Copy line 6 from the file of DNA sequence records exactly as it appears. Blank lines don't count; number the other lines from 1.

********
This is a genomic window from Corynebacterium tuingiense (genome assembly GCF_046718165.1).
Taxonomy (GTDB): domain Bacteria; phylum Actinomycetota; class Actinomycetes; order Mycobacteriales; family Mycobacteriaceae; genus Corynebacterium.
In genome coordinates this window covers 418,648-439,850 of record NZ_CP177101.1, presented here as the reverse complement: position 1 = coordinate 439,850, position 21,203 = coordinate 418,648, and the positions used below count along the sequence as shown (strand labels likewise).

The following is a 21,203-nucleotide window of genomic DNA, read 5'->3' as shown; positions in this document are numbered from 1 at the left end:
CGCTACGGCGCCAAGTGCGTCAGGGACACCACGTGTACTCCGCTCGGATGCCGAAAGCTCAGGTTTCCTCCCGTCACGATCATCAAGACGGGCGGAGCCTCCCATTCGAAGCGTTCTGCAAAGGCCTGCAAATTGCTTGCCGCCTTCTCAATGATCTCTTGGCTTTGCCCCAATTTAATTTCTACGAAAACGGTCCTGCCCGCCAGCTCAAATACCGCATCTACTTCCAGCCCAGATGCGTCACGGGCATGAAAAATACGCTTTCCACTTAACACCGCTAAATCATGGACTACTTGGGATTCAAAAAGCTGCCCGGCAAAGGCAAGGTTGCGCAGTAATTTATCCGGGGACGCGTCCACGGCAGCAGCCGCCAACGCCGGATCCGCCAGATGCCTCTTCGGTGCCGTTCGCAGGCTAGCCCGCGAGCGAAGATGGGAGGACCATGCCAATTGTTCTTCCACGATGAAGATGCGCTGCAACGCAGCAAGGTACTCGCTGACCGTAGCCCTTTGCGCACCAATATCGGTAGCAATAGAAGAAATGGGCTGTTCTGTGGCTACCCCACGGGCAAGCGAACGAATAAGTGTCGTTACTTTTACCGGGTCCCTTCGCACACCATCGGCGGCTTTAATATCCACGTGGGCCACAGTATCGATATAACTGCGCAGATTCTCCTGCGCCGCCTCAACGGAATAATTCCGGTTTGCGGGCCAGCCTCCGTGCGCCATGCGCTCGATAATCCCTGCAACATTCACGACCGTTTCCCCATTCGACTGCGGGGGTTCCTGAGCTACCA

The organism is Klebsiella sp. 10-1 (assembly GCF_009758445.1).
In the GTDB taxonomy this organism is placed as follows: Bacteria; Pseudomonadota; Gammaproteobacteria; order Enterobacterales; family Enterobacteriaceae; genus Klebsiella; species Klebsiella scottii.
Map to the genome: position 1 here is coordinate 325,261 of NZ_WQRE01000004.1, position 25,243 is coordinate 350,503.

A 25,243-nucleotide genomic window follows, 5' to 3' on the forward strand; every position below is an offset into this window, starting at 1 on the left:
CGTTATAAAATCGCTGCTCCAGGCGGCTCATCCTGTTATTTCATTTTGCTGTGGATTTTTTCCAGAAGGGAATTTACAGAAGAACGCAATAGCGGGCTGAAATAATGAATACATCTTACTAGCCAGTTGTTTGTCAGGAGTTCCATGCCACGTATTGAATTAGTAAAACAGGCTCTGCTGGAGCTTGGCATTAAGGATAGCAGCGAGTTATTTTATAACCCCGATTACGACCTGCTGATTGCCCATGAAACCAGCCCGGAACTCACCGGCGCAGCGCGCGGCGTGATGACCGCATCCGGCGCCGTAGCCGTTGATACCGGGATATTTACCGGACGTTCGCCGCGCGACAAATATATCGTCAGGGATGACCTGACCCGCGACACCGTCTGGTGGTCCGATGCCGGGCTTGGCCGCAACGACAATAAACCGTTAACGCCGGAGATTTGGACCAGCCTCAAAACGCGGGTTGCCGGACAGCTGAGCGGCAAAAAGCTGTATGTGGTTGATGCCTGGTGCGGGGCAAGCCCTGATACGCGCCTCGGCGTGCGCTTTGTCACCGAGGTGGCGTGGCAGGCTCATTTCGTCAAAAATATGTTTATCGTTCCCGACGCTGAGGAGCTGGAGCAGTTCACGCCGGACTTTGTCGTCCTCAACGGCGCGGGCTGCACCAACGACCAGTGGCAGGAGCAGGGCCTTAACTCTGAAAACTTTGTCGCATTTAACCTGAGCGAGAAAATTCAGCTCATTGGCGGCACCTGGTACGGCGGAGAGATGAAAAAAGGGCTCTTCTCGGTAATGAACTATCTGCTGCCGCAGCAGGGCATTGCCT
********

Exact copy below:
The organism is Klebsiella sp. 10-1 (assembly GCF_009758445.1).